Russian launch for Health Behaviour in School-aged Children study's international report: Growing up Unequal

05 Dec 2016

For more than 30 years, the Health Behaviour in School-aged Children (HBSC) study has provided information about the health, well-being, social environment and health behaviours of 11-, 13- and 15-year-olds. The launch of the Russian translation of the latest international HBSC report, "Growing up unequal: gender and socioeconomic differences in young people's health and well-being", will take place in Moscow, the Russian Federation, on 14 December 2016.

The launch will review the situation in Europe and focus on a discussion of findings about the health of young people in the Russian Federation. The event will highlight trends related to eating behaviours, alcohol and tobacco use, and physical activity, as well as differences between girls and boys at different age groups. Speakers will situate findings within an international context, showing how developments in the health and well-being of Russian adolescents coincide with global trends. International experts will also present how HBSC data findings have informed policy changes in other countries.

Dorothy Currie, Deputy International Coordinator of the HBSC study and Senior Statistician at CAHRU, will present at the launch alongside Programme Managers in Child and Adolescent Health from the World Health Organization.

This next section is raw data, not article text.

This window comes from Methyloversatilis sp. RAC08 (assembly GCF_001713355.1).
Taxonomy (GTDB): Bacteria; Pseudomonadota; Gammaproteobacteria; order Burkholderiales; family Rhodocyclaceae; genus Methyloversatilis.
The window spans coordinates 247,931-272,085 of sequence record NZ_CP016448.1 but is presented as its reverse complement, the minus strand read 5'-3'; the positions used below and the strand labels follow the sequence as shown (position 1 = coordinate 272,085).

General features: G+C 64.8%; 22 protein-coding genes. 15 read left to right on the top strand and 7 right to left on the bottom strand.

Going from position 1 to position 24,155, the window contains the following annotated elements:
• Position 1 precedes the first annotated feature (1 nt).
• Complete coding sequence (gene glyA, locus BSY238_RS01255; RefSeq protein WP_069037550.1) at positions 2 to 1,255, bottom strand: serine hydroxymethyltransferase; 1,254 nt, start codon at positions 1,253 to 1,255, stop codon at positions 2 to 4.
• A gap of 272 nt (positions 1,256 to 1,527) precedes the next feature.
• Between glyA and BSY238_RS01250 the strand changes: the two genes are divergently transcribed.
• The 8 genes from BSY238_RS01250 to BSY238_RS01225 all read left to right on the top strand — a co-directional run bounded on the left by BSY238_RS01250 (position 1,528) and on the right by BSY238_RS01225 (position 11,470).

The report contains data from 42 countries on a range of new topics, such as peer relationships and family support, the school environment, migration, cyberbullying and serious injury, along with the more traditional data on alcohol and tobacco consumption, mental health and nutrition-related behaviour. The report provides data on gender differences and behaviour change in the 11–15-year age group, years that mark a period of increased autonomy that can influence how health and health-related behaviour develops and continues into adulthood.

The report also highlights socioeconomic differences and variations among countries and regions. It identifies opportunities for policy interventions, emphasizing the importance of the wider social context and the effect it can have on young people's health. The launch and the Russian translation of the report are organised with the support of the Ministry of Health of the Russian Federation.

HBSC is a WHO collaborative, cross-national study including 45 countries and regions in Europe and North America that is conducted every 4 years. Previous reports can be accessed online.

Established in 2000, CAHRU is dedicated to improving understanding of child and adolescent health in Scotland.

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